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Increased particle size of triacylglycerol-enriched remnant lipoproteins, but not their plasma concentration or lipid content, augments risk prediction of incident type 2 diabetes



Type 2 diabetes prevention requires the accurate identification of those at high risk. Beyond the association of fasting serum triacylglycerols with diabetes, triacylglycerol-enriched remnant lipoproteins (TRLs) more accurately reflect pathophysiological changes that underlie progression to diabetes, such as hepatic insulin resistance, pancreatic steatosis and systemic inflammation. We hypothesised that TRL-related factors could improve risk prediction for incident diabetes.


We included individuals from the Brazilian Longitudinal Study of Adult Health cohort. We trained a logistic regression model for the risk of incident diabetes in 80% of the cohort using tenfold cross-validation, and tested the model in the remaining 20% of the cohort (test set). Variables included medical history and traits of the metabolic syndrome, followed by TRL-related measurements (plasma concentration, TRL particle diameter, cholesterol and triacylglycerol content). TRL features were measured using NMR spectroscopy. Discrimination was assessed using the area under the receiver operating characteristic curve (AUROC) and the area under the precision-recall curve (AUPRC).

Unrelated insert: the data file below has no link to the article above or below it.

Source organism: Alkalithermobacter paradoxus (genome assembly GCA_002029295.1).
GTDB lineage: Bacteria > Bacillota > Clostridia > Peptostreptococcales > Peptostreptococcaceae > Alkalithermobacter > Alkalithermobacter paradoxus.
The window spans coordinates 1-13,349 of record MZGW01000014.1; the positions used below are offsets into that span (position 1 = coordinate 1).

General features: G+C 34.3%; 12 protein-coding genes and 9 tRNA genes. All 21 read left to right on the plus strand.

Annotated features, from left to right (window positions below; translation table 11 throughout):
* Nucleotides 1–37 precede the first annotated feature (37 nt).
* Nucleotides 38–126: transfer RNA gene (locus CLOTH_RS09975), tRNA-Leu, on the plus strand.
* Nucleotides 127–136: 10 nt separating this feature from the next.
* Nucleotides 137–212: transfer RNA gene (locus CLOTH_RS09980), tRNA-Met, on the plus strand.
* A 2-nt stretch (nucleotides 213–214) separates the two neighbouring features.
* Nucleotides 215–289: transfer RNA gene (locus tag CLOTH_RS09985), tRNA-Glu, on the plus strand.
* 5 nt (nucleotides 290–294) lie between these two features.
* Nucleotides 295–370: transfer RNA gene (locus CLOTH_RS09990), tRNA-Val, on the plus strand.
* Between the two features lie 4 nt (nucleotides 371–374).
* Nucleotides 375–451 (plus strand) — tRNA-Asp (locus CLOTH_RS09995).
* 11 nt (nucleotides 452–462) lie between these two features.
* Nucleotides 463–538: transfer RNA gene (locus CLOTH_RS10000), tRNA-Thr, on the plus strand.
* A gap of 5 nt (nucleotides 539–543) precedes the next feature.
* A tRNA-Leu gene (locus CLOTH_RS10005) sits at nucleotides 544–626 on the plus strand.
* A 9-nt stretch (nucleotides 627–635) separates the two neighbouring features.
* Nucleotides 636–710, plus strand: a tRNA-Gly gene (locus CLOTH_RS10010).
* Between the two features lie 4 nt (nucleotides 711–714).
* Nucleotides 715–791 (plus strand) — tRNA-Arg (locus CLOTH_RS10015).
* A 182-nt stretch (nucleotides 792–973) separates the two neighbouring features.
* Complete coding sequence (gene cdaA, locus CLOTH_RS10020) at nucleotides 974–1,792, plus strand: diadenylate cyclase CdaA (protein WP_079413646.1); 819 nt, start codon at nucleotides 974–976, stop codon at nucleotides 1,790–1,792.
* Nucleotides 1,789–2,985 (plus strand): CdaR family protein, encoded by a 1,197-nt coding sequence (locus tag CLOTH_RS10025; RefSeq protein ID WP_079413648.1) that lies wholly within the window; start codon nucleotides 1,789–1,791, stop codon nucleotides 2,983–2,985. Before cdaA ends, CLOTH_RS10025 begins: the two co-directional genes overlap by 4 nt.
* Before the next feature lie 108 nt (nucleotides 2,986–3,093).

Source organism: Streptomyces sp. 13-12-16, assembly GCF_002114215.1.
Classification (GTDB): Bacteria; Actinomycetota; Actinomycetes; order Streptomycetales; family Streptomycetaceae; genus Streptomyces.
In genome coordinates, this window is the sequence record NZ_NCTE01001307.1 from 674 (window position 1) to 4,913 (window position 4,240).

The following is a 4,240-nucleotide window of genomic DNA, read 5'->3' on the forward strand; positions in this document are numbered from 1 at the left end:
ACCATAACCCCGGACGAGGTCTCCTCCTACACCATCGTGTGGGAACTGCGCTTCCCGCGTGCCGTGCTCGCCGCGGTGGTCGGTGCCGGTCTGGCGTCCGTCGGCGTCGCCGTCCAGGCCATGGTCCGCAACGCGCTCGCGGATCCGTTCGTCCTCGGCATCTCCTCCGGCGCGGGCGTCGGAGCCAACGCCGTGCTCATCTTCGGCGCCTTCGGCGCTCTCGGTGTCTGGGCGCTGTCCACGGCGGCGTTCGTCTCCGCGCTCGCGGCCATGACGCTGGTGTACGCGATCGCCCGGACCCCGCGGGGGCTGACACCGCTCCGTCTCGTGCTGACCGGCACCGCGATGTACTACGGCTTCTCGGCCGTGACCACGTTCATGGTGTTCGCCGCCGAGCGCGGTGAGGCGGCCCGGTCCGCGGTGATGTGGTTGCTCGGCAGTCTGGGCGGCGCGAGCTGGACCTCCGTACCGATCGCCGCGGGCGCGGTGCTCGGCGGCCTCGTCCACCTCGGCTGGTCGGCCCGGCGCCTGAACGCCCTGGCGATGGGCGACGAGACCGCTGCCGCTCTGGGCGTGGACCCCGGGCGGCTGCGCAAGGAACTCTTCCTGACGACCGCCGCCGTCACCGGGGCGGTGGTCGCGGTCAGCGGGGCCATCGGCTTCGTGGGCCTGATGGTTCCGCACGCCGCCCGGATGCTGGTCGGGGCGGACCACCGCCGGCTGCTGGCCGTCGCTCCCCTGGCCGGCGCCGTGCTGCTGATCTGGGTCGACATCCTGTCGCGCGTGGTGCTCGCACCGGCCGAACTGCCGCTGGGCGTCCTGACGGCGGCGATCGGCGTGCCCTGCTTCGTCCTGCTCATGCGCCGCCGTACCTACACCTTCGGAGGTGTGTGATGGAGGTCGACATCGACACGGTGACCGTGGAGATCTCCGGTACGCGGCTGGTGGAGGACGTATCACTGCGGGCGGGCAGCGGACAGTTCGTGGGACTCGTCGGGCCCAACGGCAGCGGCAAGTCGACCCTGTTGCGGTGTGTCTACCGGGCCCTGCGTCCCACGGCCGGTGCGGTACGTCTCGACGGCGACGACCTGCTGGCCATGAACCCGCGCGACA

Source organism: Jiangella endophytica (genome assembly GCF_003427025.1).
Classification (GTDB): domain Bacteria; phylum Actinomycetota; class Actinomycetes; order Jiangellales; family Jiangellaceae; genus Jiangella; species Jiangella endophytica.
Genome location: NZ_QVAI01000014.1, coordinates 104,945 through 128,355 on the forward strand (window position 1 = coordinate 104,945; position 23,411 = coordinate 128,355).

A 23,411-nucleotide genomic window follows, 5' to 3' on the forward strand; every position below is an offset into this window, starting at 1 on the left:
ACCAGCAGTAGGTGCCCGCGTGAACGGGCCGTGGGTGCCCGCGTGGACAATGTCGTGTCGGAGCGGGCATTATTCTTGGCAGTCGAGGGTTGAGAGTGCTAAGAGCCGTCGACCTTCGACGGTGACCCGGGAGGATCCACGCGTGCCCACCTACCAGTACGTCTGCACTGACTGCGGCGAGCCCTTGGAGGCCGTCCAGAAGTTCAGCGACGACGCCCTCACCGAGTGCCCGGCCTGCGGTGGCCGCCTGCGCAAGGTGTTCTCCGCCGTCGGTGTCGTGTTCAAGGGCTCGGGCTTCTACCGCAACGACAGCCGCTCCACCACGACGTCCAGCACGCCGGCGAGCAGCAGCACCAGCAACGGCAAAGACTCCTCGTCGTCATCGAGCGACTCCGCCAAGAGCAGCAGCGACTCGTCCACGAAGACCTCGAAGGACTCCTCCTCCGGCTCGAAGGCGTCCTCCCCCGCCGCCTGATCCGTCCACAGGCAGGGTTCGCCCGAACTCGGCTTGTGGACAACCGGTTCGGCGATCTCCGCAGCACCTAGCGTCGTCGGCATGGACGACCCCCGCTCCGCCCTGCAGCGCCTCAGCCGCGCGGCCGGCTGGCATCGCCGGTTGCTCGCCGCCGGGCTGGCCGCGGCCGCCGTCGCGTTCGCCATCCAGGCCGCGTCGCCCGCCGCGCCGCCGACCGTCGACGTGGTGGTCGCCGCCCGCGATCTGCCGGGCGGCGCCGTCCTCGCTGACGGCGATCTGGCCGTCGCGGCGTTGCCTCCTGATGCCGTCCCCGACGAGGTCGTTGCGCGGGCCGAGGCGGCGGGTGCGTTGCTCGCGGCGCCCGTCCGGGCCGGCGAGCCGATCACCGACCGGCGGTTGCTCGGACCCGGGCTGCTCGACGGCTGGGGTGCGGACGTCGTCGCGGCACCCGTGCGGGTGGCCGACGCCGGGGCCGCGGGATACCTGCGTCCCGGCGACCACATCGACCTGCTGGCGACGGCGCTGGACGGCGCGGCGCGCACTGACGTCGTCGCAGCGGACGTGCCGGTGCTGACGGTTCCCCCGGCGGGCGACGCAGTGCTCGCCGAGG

Among 4463 at-risk individuals, there were 366 new cases of diabetes after a mean (±SD) of 3.7 (±0.63) years of follow-up. We derived an 18-variable model with a global AUROC of 0.846 (95% CI: 0.829, 0.869). Overall TRL-related markers were not associated with diabetes. However, TRL particle diameter increased the AUROC, particularly in individuals with HbA1c <39 mmol/mol (5.7%) (hold-out test set [n = 659]; training-validation set [n = 2638]), but not in individuals with baseline HbA1c 39–46 mmol/mol (5.7–6.4%) (hold-out test set [n = 233]; training-validation set [n = 933]). In the subgroup with baseline HbA1c <39 mmol/mol (5.7%), AUROC in the test set increased from 0.717 (95% CI 0.603, 0.818) to 0.794 (95% CI 0.731, 0.862), and AUPRC in the test set rose from 0.582 to 0.701 when using the baseline model and the baseline model plus TRL particle diameter, respectively. TRL particle diameter was highly correlated with obesity, insulin resistance and inflammation in those with impaired fasting glucose at baseline, but less so in those with HbA1c <39 mmol/mol (5.7%).


TRL particle diameter improves the prediction of diabetes, but only in individuals with HbA1c <39 mmol/mol (5.7%) at baseline. These data support TRL particle diameter as a risk factor that is changed early in the course of the pathophysiological processes that lead to the development of type 2 diabetes, even before glucose abnormalities are established.